SMPL Q&A is a blog feature in which we interview experts on all things relevant to branding, design and simplicity. In this Q&A we speak with Steve Owen, executive creative director in EMEA, on the evolving role of colour in today’s brand identities.
What are the key considerations you take into account when first applying colour to brands?
Consider the mood you’re looking to evoke, the environments in which the brand will be experienced and how the intricacies of the medium—be it print or digital—will affect the brand experience. Now, more than ever, considering the ‘ownability’ and ‘standout’ potential of colours is crucial. This is in large part due to ease of navigation on smartphones (being able to pick the app out quickly when scanning a home screen) and providing a unified and clear experience within an app or digital environment. Brands are once again trying to own a single colour. Take Spotify and their acid green or Airbnb with that dusty pink. Since there are only a finite amount of ownable colours, one of the most important initial considerations becomes whether the brand already has one, and, if not, where we can find it.
Is there a stage at which you bring colour theory into a branding project? How do you go about testing different options?
Brands don’t exist or communicate in procedural or linear ways, and we don’t interact with them in a static or defined manner. Because brands exist as a rich mix of elements and ideas, we work alongside strategists from the outset to rapidly prototype potential holistic brand ideas and core thoughts. As we build these early messaging ideas and experiential concepts, we explore how they come to life; the visual language they may adopt, the tone of voice they might consider. Essentially, we beta-test brand concepts to ensure they’re real world ready. Colour exploration is a vital part of this process, and should evolve in tandem with the other branding decisions that reflect the core of the brand’s offering.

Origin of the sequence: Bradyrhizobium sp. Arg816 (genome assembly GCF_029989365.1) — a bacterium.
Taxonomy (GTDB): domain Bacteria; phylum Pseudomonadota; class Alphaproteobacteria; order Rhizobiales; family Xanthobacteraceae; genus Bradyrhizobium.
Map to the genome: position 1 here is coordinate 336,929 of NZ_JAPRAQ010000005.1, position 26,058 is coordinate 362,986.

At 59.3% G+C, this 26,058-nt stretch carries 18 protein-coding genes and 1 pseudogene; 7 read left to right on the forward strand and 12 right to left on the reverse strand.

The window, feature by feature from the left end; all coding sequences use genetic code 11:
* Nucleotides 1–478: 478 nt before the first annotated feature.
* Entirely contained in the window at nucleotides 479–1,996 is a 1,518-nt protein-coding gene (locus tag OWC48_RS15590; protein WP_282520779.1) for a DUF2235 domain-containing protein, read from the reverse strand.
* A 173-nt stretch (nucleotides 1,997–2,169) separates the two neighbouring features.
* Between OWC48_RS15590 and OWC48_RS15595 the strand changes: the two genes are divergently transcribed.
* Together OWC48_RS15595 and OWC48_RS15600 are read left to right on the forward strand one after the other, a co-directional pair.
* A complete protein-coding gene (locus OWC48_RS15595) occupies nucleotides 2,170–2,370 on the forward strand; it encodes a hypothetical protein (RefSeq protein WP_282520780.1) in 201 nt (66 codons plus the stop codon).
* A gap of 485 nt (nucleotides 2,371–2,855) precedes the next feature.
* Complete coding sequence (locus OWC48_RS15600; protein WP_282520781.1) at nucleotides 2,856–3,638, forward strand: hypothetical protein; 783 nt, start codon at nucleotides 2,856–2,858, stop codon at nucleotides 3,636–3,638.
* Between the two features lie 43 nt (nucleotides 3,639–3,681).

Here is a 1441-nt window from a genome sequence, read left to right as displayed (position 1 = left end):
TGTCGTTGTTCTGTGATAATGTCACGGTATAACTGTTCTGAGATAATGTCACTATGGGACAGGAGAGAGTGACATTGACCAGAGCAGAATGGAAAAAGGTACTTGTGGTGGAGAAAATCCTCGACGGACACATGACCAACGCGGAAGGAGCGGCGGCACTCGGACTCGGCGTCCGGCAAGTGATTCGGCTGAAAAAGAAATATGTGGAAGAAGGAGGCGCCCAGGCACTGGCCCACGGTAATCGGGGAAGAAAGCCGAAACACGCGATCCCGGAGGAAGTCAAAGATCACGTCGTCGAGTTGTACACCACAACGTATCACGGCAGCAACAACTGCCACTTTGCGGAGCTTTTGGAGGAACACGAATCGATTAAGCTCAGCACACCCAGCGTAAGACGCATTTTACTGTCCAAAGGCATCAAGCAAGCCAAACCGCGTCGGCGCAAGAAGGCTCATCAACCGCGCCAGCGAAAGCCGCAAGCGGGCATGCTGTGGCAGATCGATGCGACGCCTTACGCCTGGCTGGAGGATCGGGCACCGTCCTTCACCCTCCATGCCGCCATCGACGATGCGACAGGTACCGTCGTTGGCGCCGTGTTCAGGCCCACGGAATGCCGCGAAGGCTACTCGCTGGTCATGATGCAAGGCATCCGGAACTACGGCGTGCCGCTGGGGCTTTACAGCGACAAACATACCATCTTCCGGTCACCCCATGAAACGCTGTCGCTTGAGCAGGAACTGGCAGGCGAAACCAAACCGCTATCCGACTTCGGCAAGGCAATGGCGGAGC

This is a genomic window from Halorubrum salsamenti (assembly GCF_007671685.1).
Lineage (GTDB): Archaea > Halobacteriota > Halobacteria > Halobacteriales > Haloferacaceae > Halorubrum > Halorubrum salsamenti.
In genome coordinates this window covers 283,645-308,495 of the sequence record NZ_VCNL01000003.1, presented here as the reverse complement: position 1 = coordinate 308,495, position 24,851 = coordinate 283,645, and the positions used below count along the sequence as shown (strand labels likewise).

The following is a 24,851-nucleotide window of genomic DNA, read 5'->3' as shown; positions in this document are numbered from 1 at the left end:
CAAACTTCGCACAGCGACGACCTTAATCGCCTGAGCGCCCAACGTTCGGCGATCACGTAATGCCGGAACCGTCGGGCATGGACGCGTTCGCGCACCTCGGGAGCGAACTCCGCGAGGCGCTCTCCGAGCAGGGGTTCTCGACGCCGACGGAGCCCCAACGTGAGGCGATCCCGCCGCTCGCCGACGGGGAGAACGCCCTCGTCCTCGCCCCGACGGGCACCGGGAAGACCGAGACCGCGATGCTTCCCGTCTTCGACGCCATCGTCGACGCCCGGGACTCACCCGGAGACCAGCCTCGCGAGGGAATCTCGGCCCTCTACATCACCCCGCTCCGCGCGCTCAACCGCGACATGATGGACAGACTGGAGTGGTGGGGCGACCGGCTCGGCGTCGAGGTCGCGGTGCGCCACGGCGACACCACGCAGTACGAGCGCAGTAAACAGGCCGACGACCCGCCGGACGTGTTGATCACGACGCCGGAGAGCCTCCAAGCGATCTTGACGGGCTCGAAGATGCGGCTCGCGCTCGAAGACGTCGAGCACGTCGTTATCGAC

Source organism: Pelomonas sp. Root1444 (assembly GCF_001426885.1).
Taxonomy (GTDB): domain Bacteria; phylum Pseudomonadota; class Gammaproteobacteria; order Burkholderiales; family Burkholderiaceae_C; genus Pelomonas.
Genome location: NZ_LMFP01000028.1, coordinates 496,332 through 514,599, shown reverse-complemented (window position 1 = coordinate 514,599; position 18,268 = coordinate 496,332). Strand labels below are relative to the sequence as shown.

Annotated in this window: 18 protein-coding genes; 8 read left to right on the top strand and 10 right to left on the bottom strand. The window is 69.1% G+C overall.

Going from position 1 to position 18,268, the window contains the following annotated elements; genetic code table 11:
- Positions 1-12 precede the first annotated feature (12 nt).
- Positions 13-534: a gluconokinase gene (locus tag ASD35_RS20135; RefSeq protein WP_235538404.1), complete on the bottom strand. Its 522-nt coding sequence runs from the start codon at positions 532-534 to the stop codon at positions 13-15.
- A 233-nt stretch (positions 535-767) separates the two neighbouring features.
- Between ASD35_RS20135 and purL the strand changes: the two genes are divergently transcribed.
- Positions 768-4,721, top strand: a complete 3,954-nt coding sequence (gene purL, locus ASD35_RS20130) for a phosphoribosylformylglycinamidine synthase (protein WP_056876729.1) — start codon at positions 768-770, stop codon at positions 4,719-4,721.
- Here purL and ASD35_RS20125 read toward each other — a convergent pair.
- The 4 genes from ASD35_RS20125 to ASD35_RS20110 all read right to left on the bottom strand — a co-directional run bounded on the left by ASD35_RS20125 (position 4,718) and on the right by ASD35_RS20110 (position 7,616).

What tips would you give a designer trying to select the perfect colour scheme for a new brand?
Always think of the end user. It’s easy to design only for the client, giving them a palette they feel comfortable with. But now we’re living in a B2Me world where even the most corporate organisations must connect with individuals through social media and other direct channels. Ownability, ease of navigation and communicating the right personality are vital. And simplicity beats complexity every time.
When, and in what branding situations, does it pay to break the rules?
The rebel in me says every time! Of course there are instances where it’s difficult, the FMCG world being one in particular where semiotic category cues are rife. For example, biological washing powder is always green in the UK, and change would only create confusion. Outside of this area, the brands that are winning are those that actively choose to stand out rather than conform. Creative use of colour is a prime tool for differentiation. When considering a brand design scheme, use your instinct and ask yourself: Does this answer the client brief? Will it help the customer navigate the brand? And, most of all, is it a simple, smart and original solution?
Steve Owen is the executive creative director in EMEA. Follow him on Twitter: @Steowen